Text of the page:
Here There and Everywhere

Expat wanderer

Farewell Dar al Thaqafa

We were sitting in a meeting when two friends rushed in, full of news of the fire down at the Souk al Diraa / Souk al Asseiri, familiarly known as The Fabric Souks. Our friend’s car had been near where the blaze broke out and they had been stuck while the firemen refused to allow her near her car, and finally they moved it out of the way for her, covered with ash and dirty water, but otherwise unharmed.

We all waited breathlessly to hear if the fabric souks were harmed. They weren’t. For such a big blaze, such a long-lasting fire, no lives were lost, no one was hurt, as far as anyone knows.

But in this morning’s paper, I see that while the fire started out a small fire, somehow, it was not contained, and in the clutter and chaos of the older souks, it grew, fed by stacks of stored goods and rubbish.

One of the victims was an old friend of mine – the Dar al Thaqafa. Little Diamond and I would often find treasures there, books you couldn’t find anywhere else. There are other bookstores in this chain, but this one, this Dar al Thaqafa was THE oldest bookstore in Doha, stocking school supplies, children and adult fiction and non-fiction, textbooks and obscure Islamic scholarly works. It was a quiet place, an old fashioned book-store, tucked behind the very tacky toy vender where I once bought both a dancing Osama bin Laden and a dancing Saddam Hussein.

We are sorry to see this old friend go. (They gave me permission to take these photos)







The area was full of small merchants, most of whom I suspect could ill-afford this loss of merchandise and income. I took a photo of an alleyway in the area of the fire (taken in July)


October 14, 2009 Posted by | Books, Building, Bureaucracy, Community, ExPat Life, Health Issues, Living Conditions, Safety, Shopping, Social Issues | 5 Comments

Grossing out the World

I admit it. I failed. I only got 5 out of 11. See how you can do: Dining Out in the World

Tests your knowledge of eating etiquette around the world. 🙂

October 14, 2009 Posted by | Adventure, Civility, Humor | 5 Comments

Home Foreclosures: The Storm That’s Yet to Come

This is just an excerpt from a much longer article I found on the AOL Money and Finance Site which you can access to read the entire article, and find others like it, by clicking on the blue type.

Experts are saying that there is a turn-around. I believe it, I also see the improving signs, but the wreckage will remain, and may even get worse, for some time to come in the real-estate markets.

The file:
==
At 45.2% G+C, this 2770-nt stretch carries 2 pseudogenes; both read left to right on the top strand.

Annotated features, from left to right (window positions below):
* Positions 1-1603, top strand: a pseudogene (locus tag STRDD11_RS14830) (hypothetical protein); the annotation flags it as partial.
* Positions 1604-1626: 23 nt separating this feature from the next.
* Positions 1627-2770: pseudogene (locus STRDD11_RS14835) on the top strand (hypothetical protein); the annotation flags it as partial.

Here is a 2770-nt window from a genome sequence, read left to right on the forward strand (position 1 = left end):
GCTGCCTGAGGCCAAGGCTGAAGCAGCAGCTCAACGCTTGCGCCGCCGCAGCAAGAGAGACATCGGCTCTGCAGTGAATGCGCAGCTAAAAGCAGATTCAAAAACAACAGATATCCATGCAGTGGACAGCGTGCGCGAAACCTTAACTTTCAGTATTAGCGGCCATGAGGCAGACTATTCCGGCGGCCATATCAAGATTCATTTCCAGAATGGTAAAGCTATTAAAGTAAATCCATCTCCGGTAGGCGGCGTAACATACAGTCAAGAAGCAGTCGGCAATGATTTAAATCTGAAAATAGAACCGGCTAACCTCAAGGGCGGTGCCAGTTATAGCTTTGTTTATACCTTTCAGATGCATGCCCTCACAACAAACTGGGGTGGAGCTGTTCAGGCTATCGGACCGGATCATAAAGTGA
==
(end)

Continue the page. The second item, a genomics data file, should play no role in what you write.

Home foreclosures move up-market as discounting pushes prices down
Lita Epstein

A greater number of foreclosures are hitting the high-end real estate markets in 2009 as price discounting continues to throw more and more properties underwater. It’s like a self-fulfilling prophecy: As some homeowners see their homes’ values drop below the balances due on their mortgages, they give up trying to save their homes.

Zillow’s chief economist, Stan Humphries, found that while high-end markets accounted for only 16 percent of foreclosures in 2006, by July 2009, 30 percent of foreclosures hit the top third of homes. “That means that top-tier homes make up almost twice the proportion of foreclosures as they did just three years ago,” Humphries wrote on his blog.

Foreclosures are no longer a primarily subprime problem. While in 2006 about 55 percent of foreclosures came on subprime loans, in 2009 subprimes represent just 35 percent of foreclosures, another 35 percent are in the middle tier and 30 percent are in the top tier. The primary contributing factor is higher delinquency rates in Prime, Alt-A and Option ARM mortgage products.

According to the Amherst Security Group, this problem won’t go away any time soon, because:

• Loans are transitioning into delinquency/foreclosure at a rapid pace, but moving out at a slow pace;

• Cure rates are low. In other words, fewer people are paying their past-due amounts and getting back on track.

• Loans are taking longer to liquidate. In other words, the length of time between the start of the foreclosure process and the point when the lender gets control of the property is growing.

The Amherst Mortgage Insight report notes that there are currently 7 million homes in a shadow market — homes that are either in delinquency or in foreclosure, but not yet on the market. This number translates into 135 percent of a year of existing home sales, which means that whatever numbers you’re seeing now about homes sales, they don’t truly reflect the storm that’s yet to come.

October 14, 2009 Posted by | Building, Bureaucracy, Community, Family Issues, Financial Issues, Living Conditions | 2 Comments

Shifting Weather Patterns


Last week, we had our first days under 100°F/38°C.

Last night, AdventureMan shivered and moved close to me.

“I’m cold” he said pitifully, putting his cold feet up against me.

It’s OK. I’m used to it. He is often cold, and I radiate heat. We pile the covers up on him and I sleep with just a sheet. I can’t sleep if I am too hot.

“There’s another quilt out on the loveseat” I tell him, referring to a piece of furniture about twenty steps away.

“Will you go get it for me?” he asked, his voice quavering.

We’ve been married a long time. I’m on to his tricks.

“No,” I laughed, “If you want another blanket, you have to go get it.”

“I don’t want to leave the bed,” he complained, and snuggled closely to me to absorb my heat.

This morning, at 0700, it is not even 80°F. Wooo HOOOOOO! There is still some humidity, but the afternoons are balmy, and there are evenings you can sit outside and drink coffee. Wooo HOOOO, my favorite season – Outside Season!

October 14, 2009 Posted by | Doha, ExPat Life, Family Issues, Humor, Living Conditions, Marriage, Qatar, Relationships, Weather | Leave a comment